Thursday, December 9, 2010
Who do you kill, when, and why?
When I began writing my first mystery, Consulted to Death, I’d been working as a TV news producer for a decade and was dismayed and discouraged by the control consultants often had over news content and on-air presentation. I channeled those emotions into my sleuth, TV Assignment Editor Casey Brandt, and killed off Richard Plenty, a sleazy consultant out to feather his financial nest at the expense of others. I even had him stabbed in the back. Talk about therapy.
To complicate the plot and pique reader interest, I had the killer frame Casey for the crime, and I gave almost everyone in the newsroom a motive for the murder. Then, to allow readers to invest more in the outcome, I killed off a nice guy. That also muddied the plot waters and sent waves of suspicion out in new directions. With so many suspects, detecting was a challenge.
When I tackled the sequel, Driven to Death, I decided to kill off a nice guy and point the arrows of suspicion at a man who was guilty of so many other crimes it seemed that he must be the one. Separating out real motive from myth also created challenges. Forcing Casey to concentrate too hard on the guy “it has to be” allowed the real killer to get away with another crime.
In the third book of the series, Dated to Death, I used the technique of a murder that isn’t discovered for years. I killed off a snobbish prom queen. (I’m not admitting that was also therapeutic, but I will tell you that I didn’t go to my prom.) Again, there were plenty of suspects because she’d made herself unpopular. She was also living a secret life.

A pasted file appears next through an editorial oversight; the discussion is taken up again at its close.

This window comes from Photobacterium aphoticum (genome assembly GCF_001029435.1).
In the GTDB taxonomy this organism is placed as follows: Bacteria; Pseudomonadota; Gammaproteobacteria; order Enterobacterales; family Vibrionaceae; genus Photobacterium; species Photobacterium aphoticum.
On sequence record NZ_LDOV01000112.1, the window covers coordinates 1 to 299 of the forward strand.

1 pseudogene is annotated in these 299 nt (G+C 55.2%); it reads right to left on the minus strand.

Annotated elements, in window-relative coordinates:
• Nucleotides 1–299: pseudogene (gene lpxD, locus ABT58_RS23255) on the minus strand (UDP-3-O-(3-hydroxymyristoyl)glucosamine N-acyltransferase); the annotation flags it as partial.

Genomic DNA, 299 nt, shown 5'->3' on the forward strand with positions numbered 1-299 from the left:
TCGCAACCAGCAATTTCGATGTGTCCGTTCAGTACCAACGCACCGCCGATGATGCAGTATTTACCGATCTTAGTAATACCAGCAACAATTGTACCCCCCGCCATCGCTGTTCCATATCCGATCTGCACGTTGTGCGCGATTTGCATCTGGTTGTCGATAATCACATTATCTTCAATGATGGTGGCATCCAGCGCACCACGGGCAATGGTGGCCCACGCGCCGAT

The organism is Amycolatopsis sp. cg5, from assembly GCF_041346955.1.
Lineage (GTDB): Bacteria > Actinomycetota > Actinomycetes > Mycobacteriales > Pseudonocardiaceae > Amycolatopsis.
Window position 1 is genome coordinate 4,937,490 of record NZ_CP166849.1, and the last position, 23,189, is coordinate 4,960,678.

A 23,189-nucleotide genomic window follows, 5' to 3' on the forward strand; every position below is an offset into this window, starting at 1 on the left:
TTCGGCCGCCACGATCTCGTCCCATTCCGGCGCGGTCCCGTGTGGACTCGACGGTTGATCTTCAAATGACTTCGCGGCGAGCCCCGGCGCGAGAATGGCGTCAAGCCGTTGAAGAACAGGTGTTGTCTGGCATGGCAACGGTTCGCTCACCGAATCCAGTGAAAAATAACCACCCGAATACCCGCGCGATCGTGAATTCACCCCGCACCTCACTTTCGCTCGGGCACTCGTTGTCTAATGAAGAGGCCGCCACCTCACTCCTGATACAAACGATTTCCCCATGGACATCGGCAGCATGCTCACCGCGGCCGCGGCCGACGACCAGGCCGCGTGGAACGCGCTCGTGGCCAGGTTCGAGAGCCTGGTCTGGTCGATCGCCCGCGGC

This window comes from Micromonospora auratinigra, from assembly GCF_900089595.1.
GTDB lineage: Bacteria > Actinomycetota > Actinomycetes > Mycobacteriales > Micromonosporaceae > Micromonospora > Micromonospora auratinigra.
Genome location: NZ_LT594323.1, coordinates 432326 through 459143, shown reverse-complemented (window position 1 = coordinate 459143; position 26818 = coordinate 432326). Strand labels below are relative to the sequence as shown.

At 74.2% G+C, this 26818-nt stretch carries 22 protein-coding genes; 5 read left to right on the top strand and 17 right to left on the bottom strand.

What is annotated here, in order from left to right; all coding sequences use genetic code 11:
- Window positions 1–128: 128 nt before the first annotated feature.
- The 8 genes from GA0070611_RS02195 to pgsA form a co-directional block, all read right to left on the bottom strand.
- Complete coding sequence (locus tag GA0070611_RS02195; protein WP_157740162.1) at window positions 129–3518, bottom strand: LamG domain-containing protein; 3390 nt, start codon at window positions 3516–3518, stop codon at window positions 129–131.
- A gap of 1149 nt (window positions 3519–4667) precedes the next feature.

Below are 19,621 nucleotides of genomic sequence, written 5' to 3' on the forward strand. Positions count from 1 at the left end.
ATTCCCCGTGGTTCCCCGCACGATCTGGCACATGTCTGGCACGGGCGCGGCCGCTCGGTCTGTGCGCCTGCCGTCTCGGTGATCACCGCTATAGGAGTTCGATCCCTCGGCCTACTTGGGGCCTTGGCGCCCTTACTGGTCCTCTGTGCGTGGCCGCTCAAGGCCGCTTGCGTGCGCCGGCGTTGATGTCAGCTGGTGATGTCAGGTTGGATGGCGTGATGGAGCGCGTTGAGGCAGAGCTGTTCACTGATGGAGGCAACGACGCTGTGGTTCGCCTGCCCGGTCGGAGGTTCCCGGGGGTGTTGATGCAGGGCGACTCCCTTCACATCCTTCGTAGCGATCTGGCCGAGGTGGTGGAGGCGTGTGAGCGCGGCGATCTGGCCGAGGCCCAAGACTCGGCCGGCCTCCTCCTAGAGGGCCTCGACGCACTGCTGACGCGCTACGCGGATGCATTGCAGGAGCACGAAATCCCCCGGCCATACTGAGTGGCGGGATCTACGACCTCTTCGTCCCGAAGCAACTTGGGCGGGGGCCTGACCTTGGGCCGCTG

By now, you probably see a pattern emerging.
If I killed off a “bad” person who “deserved to die,” I found myself with a huge suspect pool and an enormous supply of red herrings. But readers might be so delighted that “he got what was coming to him,” that they might not give a fig about motive and method and all the plot points in the middle. They might even skip to the end and then put the book aside.
But, if I killed off a “good” person who “deserved to live,” I could be more certain that readers—outraged by the cruel fate I’d inflicted on the victim—would go along for the full ride. And I could also be certain that there would be plenty of outrage among my characters, and perhaps even some vigilante justice or at least a rush to judgment supported more by emotion than evidence. In addition, in digging for motive, I’d be able to go deeper into both the character of the victim and that of the killer.
More specifically, the character of the first person to be knocked off in each book set the tone for the rest of the book.
When my husband and I wrote the Devil’s Harbor mysteries—The Big Grabowski and Sometimes a Great Commotion, we intentionally killed off people who weren’t well-liked. That had the effect of creating plenty of suspects, lies, and alibis for our amateur sleuth, reporter Molly Donovan, to sort through. And, because these are comic cozies and not deep character studies, those lies and alibis were often outrageous.
When I wrote Hemlock Lake, a mainstream mystery, I took the opposite approach and killed off people who were well-liked or at least fairly harmless. My intent was to make the killer seem even more heartless, vicious, and focused, and to make readers keep turning the pages to see if he would be brought to justice. At the same time, I dove deep into the protagonist’s past and psychology.
Right now I’m working on the sequel and I’m continuing in the same vein. I’ve chosen to take out a man who wanted only to do good but accidentally crossed the path of a killer attempting to keep at least three other murders a secret. When I finish it in the spring, I’ll be ready to kill off someone who had it coming and Mike and I will start on the third Devil’s Harbor cozy.
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